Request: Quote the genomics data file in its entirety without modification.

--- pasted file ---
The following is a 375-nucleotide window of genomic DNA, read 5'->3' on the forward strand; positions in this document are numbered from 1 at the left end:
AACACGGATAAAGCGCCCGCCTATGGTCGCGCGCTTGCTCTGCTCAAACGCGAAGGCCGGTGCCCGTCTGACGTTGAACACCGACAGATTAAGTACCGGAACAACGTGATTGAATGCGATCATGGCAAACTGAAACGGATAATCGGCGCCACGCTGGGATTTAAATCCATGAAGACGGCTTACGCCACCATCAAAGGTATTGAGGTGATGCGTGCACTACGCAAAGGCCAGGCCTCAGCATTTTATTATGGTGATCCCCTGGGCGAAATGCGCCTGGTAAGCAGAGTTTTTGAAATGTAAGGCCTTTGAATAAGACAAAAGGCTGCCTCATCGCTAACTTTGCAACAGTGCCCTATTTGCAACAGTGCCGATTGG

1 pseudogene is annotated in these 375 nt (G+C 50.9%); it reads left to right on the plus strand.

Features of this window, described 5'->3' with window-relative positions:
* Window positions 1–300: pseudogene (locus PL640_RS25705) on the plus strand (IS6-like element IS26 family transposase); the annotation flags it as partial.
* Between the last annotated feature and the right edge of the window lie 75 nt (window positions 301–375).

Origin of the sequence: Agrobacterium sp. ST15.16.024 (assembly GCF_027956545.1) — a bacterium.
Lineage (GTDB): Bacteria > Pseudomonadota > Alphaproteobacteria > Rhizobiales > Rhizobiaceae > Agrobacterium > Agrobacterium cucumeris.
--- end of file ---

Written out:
The following is a 375-nucleotide window of genomic DNA, read 5'->3' on the forward strand; positions in this document are numbered from 1 at the left end:
AACACGGATAAAGCGCCCGCCTATGGTCGCGCGCTTGCTCTGCTCAAACGCGAAGGCCGGTGCCCGTCTGACGTTGAACACCGACAGATTAAGTACCGGAACAACGTGATTGAATGCGATCATGGCAAACTGAAACGGATAATCGGCGCCACGCTGGGATTTAAATCCATGAAGACGGCTTACGCCACCATCAAAGGTATTGAGGTGATGCGTGCACTACGCAAAGGCCAGGCCTCAGCATTTTATTATGGTGATCCCCTGGGCGAAATGCGCCTGGTAAGCAGAGTTTTTGAAATGTAAGGCCTTTGAATAAGACAAAAGGCTGCCTCATCGCTAACTTTGCAACAGTGCCCTATTTGCAACAGTGCCGATTGG

1 pseudogene is annotated in these 375 nt (G+C 50.9%); it reads left to right on the plus strand.

Features of this window, described 5'->3' with window-relative positions:
* Window positions 1–300: pseudogene (locus PL640_RS25705) on the plus strand (IS6-like element IS26 family transposase); the annotation flags it as partial.
* Between the last annotated feature and the right edge of the window lie 75 nt (window positions 301–375).

Origin of the sequence: Agrobacterium sp. ST15.16.024 (assembly GCF_027956545.1) — a bacterium.
Lineage (GTDB): Bacteria > Pseudomonadota > Alphaproteobacteria > Rhizobiales > Rhizobiaceae > Agrobacterium > Agrobacterium cucumeris.